If you think "celebrity couple," Angelina and Brad might come to mind, but when it comes to the hottest couple in the world of classical music, it's Latvian-natives Soprano Kristine Opolais and Boston Symphony Orchestra’s music director Andris Nelsons. Nelsons will conduct while Opolais reprises Tchaikovsky’s opus with the Boston Symphony Orchestra from April 21 through 23.

The couple joined Jim Braude for their first joint TV interview since Andris came to the city.

It wasn’t the first time Nelsons heard Opolais sing, but her 2004 performance of Tatyana’s “Letter Scene” from Tchaikovsky’s “Eugene Onegin” was the moment he fell in love.

Nelsons’ talent drew Opolais to him. “I was attending even the ballet performances just to watch how he’s conducting,” she said. She told him that he should leave the opera house as soon as possible. She knew that such talent had to be free from one place.

The pair grew up in the Soviet Union and Nelsons recalls playing a trumpet for 6-8 hours a day. He said people in sports and music particularly practiced really hard because they could see the light at the end of the tunnel — the borders opening up — so they could one day leave.

If they lack anything, it’s not talent. Married in 2011, both Nelsons and Opolais have had extremely successful careers. Nelsons will continue to lead the Boston Symphony Orchestra while at the same time embarking on a five-year contract at the Gewandhaus Orchestra in Leipzig from 2017. The appointment sets ups a transatlantic collaboration that will see the Boston Symphony performing in Leipzig and the Gewandhaus Orchestra at Symphony Hall in Boston.

Opolais is fresh off an engagement at New York’s Metropolitan opera, winning praise in the title roles of Puccini’s “Madama Butterfly” and “Manon Lescaut.” The performances were streamed to hundreds of thousands via the Met’s Live in HD program.

While Nelsons has been recognized as one of the best maestros of his generation, Opolais, who wanted to be a pop-rock singer as a child, is just now breaking into larger fame. Her strong acting skills and bright voice have made her one of the most sought-after sopranos in the world.

Opolais doesn’t know whether her acting is what separates her from other sopranos because she thinks that everyone in the opera business needs to have something special. “I just know that I have something special. I feel it,” she said. But acting means a lot to her and she can’t separate it from singing. “When I take off acting, I can not sing,” she said.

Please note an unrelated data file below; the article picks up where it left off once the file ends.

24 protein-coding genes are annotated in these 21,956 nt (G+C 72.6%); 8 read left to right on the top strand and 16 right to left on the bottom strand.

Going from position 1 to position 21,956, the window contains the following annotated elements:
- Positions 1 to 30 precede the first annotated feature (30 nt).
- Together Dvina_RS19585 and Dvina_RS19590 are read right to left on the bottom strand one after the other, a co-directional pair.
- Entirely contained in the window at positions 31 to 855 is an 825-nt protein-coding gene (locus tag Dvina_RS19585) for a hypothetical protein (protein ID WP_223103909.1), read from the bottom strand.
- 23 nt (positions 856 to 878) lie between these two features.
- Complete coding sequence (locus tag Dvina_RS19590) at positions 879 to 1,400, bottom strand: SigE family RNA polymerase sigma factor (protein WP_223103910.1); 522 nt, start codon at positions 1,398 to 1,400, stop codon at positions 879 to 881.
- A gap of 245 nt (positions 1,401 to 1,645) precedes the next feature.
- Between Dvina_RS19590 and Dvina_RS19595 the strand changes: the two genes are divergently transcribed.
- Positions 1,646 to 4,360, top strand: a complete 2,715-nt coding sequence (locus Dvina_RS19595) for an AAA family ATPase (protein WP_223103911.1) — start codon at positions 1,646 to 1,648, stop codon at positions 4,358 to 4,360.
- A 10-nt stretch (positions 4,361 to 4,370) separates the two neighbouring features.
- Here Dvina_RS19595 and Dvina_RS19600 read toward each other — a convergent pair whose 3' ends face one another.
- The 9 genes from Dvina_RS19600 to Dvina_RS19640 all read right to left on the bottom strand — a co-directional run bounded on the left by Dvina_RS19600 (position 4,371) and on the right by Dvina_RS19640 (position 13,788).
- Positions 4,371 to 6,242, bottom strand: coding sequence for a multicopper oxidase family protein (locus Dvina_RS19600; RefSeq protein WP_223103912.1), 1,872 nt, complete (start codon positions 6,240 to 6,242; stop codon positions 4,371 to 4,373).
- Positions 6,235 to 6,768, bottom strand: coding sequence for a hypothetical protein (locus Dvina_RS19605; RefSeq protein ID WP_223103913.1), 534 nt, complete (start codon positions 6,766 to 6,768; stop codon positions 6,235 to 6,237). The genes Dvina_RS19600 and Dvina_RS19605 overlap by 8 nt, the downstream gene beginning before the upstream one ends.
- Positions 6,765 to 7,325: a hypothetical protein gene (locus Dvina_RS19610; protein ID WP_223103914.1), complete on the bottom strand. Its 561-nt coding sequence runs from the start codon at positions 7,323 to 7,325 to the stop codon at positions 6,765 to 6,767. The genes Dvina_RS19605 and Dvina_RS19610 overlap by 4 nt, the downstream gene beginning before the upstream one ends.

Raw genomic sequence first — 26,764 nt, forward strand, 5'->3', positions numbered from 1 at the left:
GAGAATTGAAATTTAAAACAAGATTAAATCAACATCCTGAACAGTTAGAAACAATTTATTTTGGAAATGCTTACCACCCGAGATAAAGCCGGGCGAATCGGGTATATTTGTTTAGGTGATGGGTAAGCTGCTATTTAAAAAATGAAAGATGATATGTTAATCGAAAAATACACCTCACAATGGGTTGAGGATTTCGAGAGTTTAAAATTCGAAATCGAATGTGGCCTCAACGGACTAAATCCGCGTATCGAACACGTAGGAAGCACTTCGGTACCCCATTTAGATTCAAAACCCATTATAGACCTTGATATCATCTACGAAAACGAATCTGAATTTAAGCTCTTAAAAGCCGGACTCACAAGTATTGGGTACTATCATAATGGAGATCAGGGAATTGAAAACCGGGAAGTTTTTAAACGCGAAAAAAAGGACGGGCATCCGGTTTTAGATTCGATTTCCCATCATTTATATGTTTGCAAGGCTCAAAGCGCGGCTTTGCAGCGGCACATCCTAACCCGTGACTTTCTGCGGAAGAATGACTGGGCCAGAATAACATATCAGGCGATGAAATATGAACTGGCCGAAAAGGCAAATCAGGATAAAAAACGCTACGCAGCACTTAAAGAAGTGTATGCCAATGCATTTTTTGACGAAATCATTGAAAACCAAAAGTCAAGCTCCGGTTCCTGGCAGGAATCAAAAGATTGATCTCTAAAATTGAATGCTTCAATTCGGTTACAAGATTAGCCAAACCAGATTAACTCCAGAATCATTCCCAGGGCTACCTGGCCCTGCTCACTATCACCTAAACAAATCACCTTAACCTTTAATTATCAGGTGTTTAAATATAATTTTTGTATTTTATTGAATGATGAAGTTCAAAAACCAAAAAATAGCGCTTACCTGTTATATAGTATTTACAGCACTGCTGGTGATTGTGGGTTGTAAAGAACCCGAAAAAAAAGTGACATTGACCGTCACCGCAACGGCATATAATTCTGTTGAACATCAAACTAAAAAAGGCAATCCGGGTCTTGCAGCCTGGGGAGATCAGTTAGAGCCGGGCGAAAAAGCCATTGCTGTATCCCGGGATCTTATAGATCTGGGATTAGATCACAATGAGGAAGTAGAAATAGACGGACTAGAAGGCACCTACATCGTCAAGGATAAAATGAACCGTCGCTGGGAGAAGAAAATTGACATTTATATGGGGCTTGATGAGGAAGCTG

The soprano’s characters frequently die on stage, as in “Madama Butterfly,” but Opolais said she loves it. She thinks that the last act is more important for singers and artists than the first one because it’s the last expression that can stick with the audience forever.

Opolais has found that the most difficult part for her is 10-15 minutes after the show. She found it difficult to speak to the camera right after the full act during the Met HD broadcast. “You have to smile even if you’re still sad,” she said.

Nelsons said he’s more nervous being in the hall watching his wife perform than conducting while with her on stage. He sometimes asks Opolais if he can wait for her at home instead. Sometimes, he said, he does get a little bit jealous of his wife embracing other men on stage, but he blames it on the director. “Poor director,” said Opolais.

Nelsons has also been known to start speaking and whispering to his wife during her performances, cheering her on. “I want to kill him,” she laughed. But the soprano still enjoys having him on stage with her. “I feel more safe with Andris,” she said.

The couple has a 4-year-old daughter, Adriana, who travels with her mother. Finding a balance between nurturing a family and keeping up with spectacular careers is not easy. “This is the biggest challenge in our profession,” said Nelsons. The couple keeps a professional calendar where they also mark the days when they can see each other in different parts of the world in red. “Long time planning helps,” Nelsons said.

As for the future, Opolais said she has many possibilities, but most importantly she wants everyone to stay healthy and happy, especially her daughter. As an artist, she sees herself becoming a director years later. She has a good feeling about the future. “Sometimes women win with intuition,” she said.

The couple loves Boston and they’re currently looking into establishing a home here.

Clickhere to listen to WCRB's podcast with Andris and Kristine.